A Terrine of Summer Fruits
This one is a stunner. It's also dead easy to make and slices like a dream – a lovely, fresh-tasting, summer dessert. It's important to have two tins because the terrine needs to be weighted while it is setting. In testing, I have found that it is necessary to add the smaller amount of jelly at the end to avoid spillage when weighting, as it's this weighting that makes the terrine easy to slice.
|15 fl oz (425 ml) sparkling rosé wine|
|2 oz (50 g) caster sugar|
|2 x 0.4 oz (11 g) sachets gelatine powder|
|1 tablespoon fresh lime juice|
|For the fruit:|
|12 oz (350 g) small strawberries|
|8 oz (225 g) raspberries|
|12 oz (350 g) blackcurrants, redcurrants and blueberries – 4 oz (110 g) of each or any other combination you like|
|Oven temperatures and Conversions|
|Click here for information|
|You will also need two 2 lb (900 g) loaf tins, 7½ x 4¾ inches x 3½ inches deep (19 x 12 cm x 9 cm deep), preferably non-stick but anyway with a good surface.|
This recipe is taken from Delia Smith’s Summer Collection
First prepare the fruit: remove the stalks and halve the strawberries if they are any larger than a quail's egg.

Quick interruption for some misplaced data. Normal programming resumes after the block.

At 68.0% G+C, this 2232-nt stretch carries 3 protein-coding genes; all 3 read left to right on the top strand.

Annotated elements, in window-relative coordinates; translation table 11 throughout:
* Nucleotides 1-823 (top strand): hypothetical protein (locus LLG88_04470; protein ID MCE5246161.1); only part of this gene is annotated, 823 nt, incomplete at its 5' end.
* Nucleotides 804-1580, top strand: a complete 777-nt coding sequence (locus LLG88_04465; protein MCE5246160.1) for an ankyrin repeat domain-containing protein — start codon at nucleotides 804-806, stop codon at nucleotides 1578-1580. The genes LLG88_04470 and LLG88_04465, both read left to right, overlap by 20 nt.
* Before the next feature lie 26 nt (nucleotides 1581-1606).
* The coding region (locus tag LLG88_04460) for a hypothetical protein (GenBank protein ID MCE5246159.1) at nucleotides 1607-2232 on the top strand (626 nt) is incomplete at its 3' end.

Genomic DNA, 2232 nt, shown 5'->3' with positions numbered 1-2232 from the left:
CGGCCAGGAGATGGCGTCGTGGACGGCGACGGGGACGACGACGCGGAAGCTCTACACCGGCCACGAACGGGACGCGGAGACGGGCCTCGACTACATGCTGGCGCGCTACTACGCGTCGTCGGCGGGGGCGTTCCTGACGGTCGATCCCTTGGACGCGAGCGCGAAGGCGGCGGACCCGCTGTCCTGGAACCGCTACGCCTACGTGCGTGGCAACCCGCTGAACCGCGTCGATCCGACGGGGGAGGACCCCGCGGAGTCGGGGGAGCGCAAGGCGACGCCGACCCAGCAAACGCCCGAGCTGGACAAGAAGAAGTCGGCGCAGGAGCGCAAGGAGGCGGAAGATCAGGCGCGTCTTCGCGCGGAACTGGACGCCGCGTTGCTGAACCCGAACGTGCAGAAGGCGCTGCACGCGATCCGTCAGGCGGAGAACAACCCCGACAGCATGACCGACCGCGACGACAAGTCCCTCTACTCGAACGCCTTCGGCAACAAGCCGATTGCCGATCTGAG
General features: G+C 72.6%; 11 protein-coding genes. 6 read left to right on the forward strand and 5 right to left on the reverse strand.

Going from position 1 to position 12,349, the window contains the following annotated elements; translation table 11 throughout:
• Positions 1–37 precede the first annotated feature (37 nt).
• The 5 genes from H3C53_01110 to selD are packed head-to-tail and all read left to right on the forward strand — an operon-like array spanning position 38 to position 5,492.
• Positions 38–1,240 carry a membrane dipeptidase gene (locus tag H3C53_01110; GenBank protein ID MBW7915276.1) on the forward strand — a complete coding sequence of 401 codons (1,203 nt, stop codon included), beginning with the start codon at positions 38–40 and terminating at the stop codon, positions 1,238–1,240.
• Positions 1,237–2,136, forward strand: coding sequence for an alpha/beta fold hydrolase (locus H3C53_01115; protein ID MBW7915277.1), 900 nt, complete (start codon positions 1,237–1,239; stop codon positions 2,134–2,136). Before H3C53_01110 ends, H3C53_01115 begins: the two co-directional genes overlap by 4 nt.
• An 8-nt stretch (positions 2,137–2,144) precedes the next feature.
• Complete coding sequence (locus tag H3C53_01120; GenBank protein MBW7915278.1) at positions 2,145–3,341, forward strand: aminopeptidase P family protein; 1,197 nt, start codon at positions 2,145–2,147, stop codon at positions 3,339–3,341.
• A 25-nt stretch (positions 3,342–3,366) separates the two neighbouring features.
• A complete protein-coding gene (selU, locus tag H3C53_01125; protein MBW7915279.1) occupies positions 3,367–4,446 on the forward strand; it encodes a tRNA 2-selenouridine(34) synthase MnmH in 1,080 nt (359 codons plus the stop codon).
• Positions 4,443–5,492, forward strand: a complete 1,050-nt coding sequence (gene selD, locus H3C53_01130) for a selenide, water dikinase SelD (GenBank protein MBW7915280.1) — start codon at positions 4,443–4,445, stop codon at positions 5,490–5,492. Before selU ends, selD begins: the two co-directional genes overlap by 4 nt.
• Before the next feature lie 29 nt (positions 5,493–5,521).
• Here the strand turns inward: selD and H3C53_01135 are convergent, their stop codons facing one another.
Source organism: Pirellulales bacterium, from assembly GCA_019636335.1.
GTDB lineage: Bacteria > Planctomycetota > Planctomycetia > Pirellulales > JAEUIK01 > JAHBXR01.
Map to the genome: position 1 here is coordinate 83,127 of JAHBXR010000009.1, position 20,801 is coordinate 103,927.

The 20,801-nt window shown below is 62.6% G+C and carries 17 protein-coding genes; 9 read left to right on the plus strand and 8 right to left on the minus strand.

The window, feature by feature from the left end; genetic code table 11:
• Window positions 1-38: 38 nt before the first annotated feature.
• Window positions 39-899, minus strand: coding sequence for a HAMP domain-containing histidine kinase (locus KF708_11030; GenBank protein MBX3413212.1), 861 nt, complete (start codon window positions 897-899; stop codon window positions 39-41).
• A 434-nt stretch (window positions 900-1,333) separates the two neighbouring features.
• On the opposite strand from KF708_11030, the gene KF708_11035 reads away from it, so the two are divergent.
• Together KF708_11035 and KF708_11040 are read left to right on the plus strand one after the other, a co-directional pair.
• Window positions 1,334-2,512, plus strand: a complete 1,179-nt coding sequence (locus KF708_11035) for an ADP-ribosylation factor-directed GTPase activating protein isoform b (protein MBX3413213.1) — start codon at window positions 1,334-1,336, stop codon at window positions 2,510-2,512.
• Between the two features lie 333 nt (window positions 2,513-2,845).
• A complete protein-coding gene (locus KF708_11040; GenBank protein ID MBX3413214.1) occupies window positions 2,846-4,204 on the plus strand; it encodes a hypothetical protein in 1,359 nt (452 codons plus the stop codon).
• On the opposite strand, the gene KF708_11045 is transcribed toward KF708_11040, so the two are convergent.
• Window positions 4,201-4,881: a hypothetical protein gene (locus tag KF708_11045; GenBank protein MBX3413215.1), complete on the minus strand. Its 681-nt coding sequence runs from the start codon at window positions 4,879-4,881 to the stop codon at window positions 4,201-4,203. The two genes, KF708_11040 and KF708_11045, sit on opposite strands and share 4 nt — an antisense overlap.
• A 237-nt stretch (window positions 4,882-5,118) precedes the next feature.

Then mix the fruits together in a large bowl, being very gentle so as to avoid bruising them. In a small saucepan heat half the rosé wine till it begins to simmer, then whisk the sugar and gelatine into it.
Make sure that everything has dissolved completely before adding the remaining wine and the lime juice.
Then pour the liquid into a jug and allow it to cool.
While that's happening, lay the mixed fruit in one of the loaf tins – and it's worth arranging the bottom layer with the smallest, prettiest-shaped fruit as this will be on top when the terrine is turned out.
Next, pour all but 5 fl oz (150 ml) of the liquid over the fruit. Now lay a sheet of clingfilm over the tin, place the other tin directly on top, then put two unopened tins of tomatoes or something similar to act as weights into the top tin and put the whole lot into the fridge for about 1 hour, or until it has set.
Then warm up the remaining 5 fl oz (150 ml) wine mixture and pour it over the surface of the terrine.
Note: In testing I have found that it is necessary to add the smaller amount of jelly at the end to avoid spillage when weighting, as it's this weighting which makes the terrine easy to slice.
Re-cover with clingfilm and return to the fridge overnight to set firm.
When you are ready to serve, turn out the terrine by dipping the tin very briefly in hot water and inverting it on to a plate.
Use a very sharp knife (also dipped first into hot water) to cut it into slices.
Serve with chilled pouring cream, crème fraîche or Greek yoghurt.
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You have to make the terrine in advance, which means this is an ideal dessert when entertaining and will elicit many compliments from your grateful guests.
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Effortless yet impressive and totally mouthwatering, this lovely fruity dessert should be in everyone's summer repertoire when soft fruit is in season.
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